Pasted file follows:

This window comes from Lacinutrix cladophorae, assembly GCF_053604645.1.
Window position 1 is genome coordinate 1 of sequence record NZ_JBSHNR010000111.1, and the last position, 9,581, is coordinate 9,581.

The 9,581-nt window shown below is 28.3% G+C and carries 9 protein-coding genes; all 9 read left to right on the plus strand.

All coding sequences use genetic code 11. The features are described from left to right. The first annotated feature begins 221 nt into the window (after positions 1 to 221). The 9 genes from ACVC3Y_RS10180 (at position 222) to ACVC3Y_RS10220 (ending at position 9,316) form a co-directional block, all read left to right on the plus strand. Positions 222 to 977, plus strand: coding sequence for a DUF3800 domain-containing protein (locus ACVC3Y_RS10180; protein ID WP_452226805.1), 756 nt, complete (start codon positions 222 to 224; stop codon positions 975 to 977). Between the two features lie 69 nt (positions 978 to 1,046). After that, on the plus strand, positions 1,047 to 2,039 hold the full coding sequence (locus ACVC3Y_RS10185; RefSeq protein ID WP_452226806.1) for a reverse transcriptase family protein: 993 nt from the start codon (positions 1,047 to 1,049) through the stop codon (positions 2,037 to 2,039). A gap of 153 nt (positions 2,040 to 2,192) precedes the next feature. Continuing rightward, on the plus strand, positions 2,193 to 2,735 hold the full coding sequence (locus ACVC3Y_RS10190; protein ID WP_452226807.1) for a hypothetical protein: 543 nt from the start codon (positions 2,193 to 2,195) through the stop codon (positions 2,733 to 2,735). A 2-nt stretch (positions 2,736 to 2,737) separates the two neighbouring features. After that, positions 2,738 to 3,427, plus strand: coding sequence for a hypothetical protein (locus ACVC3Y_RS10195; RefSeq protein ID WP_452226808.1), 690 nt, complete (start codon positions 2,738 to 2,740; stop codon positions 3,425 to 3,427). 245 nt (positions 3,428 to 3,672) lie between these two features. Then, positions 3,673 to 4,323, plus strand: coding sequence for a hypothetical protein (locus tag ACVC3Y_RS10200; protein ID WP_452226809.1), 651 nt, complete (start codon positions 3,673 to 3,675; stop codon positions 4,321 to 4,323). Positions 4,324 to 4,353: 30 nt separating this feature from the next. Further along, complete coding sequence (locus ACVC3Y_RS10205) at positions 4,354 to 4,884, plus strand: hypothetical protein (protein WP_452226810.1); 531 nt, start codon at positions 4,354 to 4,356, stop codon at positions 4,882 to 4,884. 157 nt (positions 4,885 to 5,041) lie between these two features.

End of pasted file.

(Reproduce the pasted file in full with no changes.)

This window comes from Lacinutrix cladophorae, assembly GCF_053604645.1.
Window position 1 is genome coordinate 1 of sequence record NZ_JBSHNR010000111.1, and the last position, 9,581, is coordinate 9,581.

The 9,581-nt window shown below is 28.3% G+C and carries 9 protein-coding genes; all 9 read left to right on the plus strand.

All coding sequences use genetic code 11. The features are described from left to right. The first annotated feature begins 221 nt into the window (after positions 1 to 221). The 9 genes from ACVC3Y_RS10180 (at position 222) to ACVC3Y_RS10220 (ending at position 9,316) form a co-directional block, all read left to right on the plus strand. Positions 222 to 977, plus strand: coding sequence for a DUF3800 domain-containing protein (locus ACVC3Y_RS10180; protein ID WP_452226805.1), 756 nt, complete (start codon positions 222 to 224; stop codon positions 975 to 977). Between the two features lie 69 nt (positions 978 to 1,046). After that, on the plus strand, positions 1,047 to 2,039 hold the full coding sequence (locus ACVC3Y_RS10185; RefSeq protein ID WP_452226806.1) for a reverse transcriptase family protein: 993 nt from the start codon (positions 1,047 to 1,049) through the stop codon (positions 2,037 to 2,039). A gap of 153 nt (positions 2,040 to 2,192) precedes the next feature. Continuing rightward, on the plus strand, positions 2,193 to 2,735 hold the full coding sequence (locus ACVC3Y_RS10190; protein ID WP_452226807.1) for a hypothetical protein: 543 nt from the start codon (positions 2,193 to 2,195) through the stop codon (positions 2,733 to 2,735). A 2-nt stretch (positions 2,736 to 2,737) separates the two neighbouring features. After that, positions 2,738 to 3,427, plus strand: coding sequence for a hypothetical protein (locus ACVC3Y_RS10195; RefSeq protein ID WP_452226808.1), 690 nt, complete (start codon positions 2,738 to 2,740; stop codon positions 3,425 to 3,427). 245 nt (positions 3,428 to 3,672) lie between these two features. Then, positions 3,673 to 4,323, plus strand: coding sequence for a hypothetical protein (locus tag ACVC3Y_RS10200; protein ID WP_452226809.1), 651 nt, complete (start codon positions 3,673 to 3,675; stop codon positions 4,321 to 4,323). Positions 4,324 to 4,353: 30 nt separating this feature from the next. Further along, complete coding sequence (locus ACVC3Y_RS10205) at positions 4,354 to 4,884, plus strand: hypothetical protein (protein WP_452226810.1); 531 nt, start codon at positions 4,354 to 4,356, stop codon at positions 4,882 to 4,884. 157 nt (positions 4,885 to 5,041) lie between these two features.